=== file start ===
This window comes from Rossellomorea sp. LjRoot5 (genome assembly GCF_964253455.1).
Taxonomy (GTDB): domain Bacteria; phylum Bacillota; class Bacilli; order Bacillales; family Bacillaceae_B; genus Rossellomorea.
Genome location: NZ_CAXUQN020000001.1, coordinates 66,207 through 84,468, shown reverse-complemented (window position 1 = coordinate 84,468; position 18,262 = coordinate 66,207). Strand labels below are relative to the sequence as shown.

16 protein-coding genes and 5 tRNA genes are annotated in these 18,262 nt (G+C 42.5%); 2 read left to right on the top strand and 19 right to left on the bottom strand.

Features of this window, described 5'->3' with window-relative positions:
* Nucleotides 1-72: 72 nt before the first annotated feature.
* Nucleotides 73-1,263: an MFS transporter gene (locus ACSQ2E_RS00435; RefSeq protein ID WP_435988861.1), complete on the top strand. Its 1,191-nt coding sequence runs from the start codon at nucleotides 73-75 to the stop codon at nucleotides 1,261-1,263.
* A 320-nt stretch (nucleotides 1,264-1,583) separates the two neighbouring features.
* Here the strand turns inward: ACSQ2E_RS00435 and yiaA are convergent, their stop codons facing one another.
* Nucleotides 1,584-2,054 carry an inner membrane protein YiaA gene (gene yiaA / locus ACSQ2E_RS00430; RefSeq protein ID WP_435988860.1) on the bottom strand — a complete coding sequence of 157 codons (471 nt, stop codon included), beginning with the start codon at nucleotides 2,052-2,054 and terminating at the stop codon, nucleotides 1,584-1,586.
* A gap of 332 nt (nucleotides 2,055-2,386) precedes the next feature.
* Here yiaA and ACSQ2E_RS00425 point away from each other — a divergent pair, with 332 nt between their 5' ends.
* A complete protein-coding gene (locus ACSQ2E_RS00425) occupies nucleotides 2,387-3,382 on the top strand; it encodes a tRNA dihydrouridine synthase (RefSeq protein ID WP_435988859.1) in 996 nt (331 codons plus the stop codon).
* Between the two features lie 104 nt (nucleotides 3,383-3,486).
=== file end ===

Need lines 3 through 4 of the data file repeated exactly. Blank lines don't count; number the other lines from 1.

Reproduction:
Genome location: NZ_CAXUQN020000001.1, coordinates 66,207 through 84,468, shown reverse-complemented (window position 1 = coordinate 84,468; position 18,262 = coordinate 66,207). Strand labels below are relative to the sequence as shown.

16 protein-coding genes and 5 tRNA genes are annotated in these 18,262 nt (G+C 42.5%); 2 read left to right on the top strand and 19 right to left on the bottom strand.